Goodreads wants to tell you what to read next

Library Journal calls the Netflix-like system great for book groups

Social media site says it is better equipped than Amazon to offer truly customized book recommendations for readers.

What book should you read next? Goodreads thinks it has some answers.

The online site, a book-focused social network, now provides Netflix-like recommendations based on readers’ previous picks and pans. Once users have rated 20 books, the system will start suggesting new possibilities to try. The algorithm is based on one from Discoverreads, a smaller company purchased by Goodreads in March, according to Library Journal.

Computerized recommendations are a big change for a site that’s previously been about what your friends are reading and praising. The early buzz is that the change is a plus, though, and that it’s about time the site turns the data from its 6 million members into a boon for readers rather than just advertisers.

“While peer recommendations are important, it's hard to argue against math,” said Library Journal thinks the recommendations will be a boon to book groups, always facing the question of what their members are collectively most likely to enjoy.

I gave the service a trial spin. For beginning users, it is of course a rough tool – 20 ratings was enough to give the system a good idea that I enjoyed classic children's literature, but not enough to translate that to new releases I haven’t yet encountered. I’m sure it means something that I’m among the few living readers not to appreciate Elizabeth Gilbert’s “Eat Pray Love,” but I think it’ll take Goodreads more data points to figure out just what that says about my tastes.

(The system did suggest I try Gabrielle Hamilton’s “Blood, Bones, and Butter,” a book I have already read. I was lukewarm on it at the start but loved the last third. Hard to translate that into stars.)

By relying on ratings rather than searches or purchases, Goodreads does come up with useful data. One of the shortcomings of Amazon’s system, for instance, is that my account isn’t just based on my personal likes; it’s skewed by my one-time searches for work, by my mom’s searches when she visits our house, by gift purchases, by my kids, and so on.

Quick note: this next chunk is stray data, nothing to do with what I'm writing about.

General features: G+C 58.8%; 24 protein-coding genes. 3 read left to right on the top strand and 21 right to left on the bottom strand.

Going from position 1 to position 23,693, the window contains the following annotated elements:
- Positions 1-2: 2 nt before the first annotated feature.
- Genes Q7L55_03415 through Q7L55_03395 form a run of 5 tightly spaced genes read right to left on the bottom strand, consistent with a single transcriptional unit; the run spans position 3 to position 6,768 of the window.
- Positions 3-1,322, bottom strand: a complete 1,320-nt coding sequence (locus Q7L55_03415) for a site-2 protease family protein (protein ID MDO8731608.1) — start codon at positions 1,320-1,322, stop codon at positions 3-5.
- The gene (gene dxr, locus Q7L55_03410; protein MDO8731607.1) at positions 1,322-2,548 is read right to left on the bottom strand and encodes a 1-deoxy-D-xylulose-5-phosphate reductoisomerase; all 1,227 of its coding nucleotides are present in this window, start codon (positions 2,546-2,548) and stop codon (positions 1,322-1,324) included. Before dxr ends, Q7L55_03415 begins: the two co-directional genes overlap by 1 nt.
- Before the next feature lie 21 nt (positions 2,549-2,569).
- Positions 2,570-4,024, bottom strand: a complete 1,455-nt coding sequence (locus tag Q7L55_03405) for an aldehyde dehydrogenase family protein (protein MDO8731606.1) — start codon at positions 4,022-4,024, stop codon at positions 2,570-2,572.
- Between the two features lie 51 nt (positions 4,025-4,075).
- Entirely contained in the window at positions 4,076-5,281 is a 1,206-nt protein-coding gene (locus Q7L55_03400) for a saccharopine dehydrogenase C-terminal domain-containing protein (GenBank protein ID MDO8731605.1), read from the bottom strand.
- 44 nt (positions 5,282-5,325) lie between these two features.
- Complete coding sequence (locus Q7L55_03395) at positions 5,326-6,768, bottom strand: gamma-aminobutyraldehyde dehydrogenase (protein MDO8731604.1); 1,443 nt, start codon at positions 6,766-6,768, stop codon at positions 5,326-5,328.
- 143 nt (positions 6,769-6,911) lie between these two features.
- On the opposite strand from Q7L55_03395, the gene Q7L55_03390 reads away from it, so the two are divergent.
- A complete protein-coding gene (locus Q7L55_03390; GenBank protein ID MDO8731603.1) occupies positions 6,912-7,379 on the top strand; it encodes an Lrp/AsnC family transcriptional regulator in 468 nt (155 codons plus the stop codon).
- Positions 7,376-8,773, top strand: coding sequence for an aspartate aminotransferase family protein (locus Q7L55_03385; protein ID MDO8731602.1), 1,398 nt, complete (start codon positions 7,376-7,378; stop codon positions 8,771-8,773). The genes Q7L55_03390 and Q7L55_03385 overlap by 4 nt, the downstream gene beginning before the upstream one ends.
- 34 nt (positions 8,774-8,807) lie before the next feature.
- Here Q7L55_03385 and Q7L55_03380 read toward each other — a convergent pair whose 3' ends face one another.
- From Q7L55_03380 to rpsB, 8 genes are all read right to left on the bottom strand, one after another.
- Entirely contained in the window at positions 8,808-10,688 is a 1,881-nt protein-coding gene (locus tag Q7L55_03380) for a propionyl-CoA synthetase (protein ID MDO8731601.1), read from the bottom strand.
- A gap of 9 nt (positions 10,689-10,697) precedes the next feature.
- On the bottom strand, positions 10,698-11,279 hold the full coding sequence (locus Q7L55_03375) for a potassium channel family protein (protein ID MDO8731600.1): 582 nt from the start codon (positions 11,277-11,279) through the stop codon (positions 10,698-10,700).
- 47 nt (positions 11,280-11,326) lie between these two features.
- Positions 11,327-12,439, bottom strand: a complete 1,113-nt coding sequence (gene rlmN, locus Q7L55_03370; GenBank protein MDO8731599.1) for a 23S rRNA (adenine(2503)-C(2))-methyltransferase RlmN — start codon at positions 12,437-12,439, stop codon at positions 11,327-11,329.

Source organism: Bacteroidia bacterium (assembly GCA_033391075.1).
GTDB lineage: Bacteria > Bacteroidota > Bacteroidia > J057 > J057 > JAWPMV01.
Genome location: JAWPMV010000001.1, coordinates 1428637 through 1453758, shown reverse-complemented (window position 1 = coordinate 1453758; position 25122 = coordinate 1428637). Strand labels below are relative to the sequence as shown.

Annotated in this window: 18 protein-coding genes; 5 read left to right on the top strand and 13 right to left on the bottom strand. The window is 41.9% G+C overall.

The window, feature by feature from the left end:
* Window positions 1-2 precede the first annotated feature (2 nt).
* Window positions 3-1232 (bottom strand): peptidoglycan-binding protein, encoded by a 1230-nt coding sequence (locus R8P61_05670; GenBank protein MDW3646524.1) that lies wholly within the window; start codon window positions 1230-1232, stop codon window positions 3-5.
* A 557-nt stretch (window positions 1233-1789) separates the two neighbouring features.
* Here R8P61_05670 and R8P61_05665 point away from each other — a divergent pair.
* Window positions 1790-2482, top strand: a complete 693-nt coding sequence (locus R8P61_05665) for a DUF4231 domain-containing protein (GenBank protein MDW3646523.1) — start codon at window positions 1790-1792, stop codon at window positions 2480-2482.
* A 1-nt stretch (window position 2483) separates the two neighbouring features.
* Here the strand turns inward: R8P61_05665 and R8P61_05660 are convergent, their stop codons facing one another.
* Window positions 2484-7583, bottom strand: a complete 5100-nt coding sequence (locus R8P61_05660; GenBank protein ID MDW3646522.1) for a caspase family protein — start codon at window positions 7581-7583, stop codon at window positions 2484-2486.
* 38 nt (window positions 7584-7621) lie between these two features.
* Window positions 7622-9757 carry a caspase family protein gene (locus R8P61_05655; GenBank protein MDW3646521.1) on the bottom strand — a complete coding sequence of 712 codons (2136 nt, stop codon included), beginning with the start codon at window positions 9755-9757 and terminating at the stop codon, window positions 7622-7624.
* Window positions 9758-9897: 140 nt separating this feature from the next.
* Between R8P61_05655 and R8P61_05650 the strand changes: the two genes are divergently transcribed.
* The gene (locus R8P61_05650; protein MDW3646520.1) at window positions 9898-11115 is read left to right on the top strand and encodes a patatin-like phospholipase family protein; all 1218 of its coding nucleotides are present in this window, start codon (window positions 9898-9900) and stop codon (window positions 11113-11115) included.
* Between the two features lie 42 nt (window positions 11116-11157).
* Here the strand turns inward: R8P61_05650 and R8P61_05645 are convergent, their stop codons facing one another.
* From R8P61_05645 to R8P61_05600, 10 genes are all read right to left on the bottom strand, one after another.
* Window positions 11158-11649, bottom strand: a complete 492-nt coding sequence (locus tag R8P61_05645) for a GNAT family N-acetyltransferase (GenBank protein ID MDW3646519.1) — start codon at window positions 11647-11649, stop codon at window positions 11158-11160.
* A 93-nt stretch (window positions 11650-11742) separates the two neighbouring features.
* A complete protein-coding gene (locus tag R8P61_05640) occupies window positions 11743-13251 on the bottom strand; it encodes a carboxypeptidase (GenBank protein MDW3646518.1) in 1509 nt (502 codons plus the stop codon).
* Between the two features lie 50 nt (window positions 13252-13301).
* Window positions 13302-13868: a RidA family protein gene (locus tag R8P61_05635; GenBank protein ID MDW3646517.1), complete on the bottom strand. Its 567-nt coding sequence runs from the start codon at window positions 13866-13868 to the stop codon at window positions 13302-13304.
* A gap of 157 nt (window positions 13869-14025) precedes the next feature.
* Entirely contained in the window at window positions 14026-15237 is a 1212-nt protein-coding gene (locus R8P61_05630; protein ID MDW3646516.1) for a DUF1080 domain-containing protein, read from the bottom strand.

On Netflix, our recommendations reflect the odd mashup of my husband’s yen for fast-paced thrillers and my 4-year-old’s love for cartoon dinosaurs. (Washington Post critic Ron Charles obviously has a similar problem. He recently groused on Twitter that his "daughter's fondness for all things Ashton Kutcher has rendered Netflix's recommendation engine useless.")

Goodreads, however, claims that its service will be more directed, bragging that it has more data points and more nuance, using information such as how users categorize their books.

“Using ‘The Help’ as an example, if a reader liked it because they like reading historical fiction and they also liked ‘The Guernsey Literary and Potato Peel Society’ and ‘A Tree Grows in Brooklyn,’ then a great recommendation for that reader is ‘These Is My Words,’” the company said in a press release. “With Amazon, the focus is on other best sellers so someone buying ‘The Help’ would get recommendations for books as diverse as ‘Water For Elephants,’ ‘The Hunger Games’ and ‘One Day.’"

For me in the end, humans are still my best source of referrals. When my mom visits from across the country, she brings piles of books to read, and we spend her days here in running discussions of how we’re enjoying them. My friend and fellow food writer Nancy Leson has pointed me toward Bill Buford’s “Heat,” one of the great kitchen memoirs, and introduced me to Laurie Colwin’s essays. She convinced me I had to try The Zuni Cafe Cookbook and Anne Willan’s “Perfect Soups.”

I’m intrigued by Goodreads, enough to keep refining my ratings with them – but Mom and Nancy have a big human advantage over them: They not only know me well; they’re right there to loan me copies of the books that they think I’ll love.

Seattle writer Rebekah Denn blogs at

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